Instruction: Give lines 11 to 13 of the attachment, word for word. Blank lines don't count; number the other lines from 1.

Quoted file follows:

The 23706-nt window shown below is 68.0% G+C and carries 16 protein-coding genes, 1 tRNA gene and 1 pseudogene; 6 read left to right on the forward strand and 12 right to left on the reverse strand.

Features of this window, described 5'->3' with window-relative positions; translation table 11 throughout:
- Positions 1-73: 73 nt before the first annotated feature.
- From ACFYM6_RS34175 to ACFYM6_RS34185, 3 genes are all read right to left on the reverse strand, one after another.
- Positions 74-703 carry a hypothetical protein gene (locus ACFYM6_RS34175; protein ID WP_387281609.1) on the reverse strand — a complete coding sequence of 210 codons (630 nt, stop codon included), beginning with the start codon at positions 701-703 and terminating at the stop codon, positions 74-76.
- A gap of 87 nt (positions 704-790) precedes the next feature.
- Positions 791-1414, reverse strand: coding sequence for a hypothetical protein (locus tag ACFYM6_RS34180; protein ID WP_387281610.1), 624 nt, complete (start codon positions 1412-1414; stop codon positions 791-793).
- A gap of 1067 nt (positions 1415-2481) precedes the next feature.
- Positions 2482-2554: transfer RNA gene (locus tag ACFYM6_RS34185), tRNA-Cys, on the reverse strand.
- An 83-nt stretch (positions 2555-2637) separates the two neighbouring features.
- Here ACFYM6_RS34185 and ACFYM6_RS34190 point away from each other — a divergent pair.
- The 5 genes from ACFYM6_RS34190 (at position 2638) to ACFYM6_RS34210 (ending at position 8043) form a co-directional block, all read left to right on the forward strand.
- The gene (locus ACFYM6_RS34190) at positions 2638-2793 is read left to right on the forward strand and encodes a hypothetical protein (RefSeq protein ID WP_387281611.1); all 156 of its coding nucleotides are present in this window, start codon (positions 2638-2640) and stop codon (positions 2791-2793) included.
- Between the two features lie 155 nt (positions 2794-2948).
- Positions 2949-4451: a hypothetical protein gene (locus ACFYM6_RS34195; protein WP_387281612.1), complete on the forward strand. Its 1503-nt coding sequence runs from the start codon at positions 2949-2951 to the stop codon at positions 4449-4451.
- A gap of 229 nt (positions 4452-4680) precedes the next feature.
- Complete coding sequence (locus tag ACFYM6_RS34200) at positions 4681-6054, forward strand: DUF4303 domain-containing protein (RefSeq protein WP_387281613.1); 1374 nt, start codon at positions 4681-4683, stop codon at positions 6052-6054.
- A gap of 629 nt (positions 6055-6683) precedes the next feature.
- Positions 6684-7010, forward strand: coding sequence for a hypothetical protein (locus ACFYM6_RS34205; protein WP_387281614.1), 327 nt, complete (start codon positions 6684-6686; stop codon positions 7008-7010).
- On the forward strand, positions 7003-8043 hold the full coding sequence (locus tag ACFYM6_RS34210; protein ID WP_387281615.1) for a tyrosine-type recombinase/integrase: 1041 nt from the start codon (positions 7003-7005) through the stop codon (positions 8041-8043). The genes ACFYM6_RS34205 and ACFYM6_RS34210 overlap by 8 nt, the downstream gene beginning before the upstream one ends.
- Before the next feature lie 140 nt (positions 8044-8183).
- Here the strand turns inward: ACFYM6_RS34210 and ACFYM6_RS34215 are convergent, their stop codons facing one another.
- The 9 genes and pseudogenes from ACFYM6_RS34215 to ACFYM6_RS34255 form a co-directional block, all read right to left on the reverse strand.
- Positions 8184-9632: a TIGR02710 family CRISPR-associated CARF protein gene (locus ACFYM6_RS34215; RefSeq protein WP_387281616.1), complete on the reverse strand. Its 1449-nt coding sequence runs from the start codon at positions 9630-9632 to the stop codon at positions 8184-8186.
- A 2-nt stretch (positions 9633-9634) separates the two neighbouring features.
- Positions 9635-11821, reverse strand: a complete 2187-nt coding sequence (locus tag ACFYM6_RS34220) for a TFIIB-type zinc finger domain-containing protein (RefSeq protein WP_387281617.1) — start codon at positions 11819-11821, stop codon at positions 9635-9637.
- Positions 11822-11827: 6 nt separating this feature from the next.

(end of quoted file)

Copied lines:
- Here ACFYM6_RS34185 and ACFYM6_RS34190 point away from each other — a divergent pair.
- The 5 genes from ACFYM6_RS34190 (at position 2638) to ACFYM6_RS34210 (ending at position 8043) form a co-directional block, all read left to right on the forward strand.
- The gene (locus ACFYM6_RS34190) at positions 2638-2793 is read left to right on the forward strand and encodes a hypothetical protein (RefSeq protein ID WP_387281611.1); all 156 of its coding nucleotides are present in this window, start codon (positions 2638-2640) and stop codon (positions 2791-2793) included.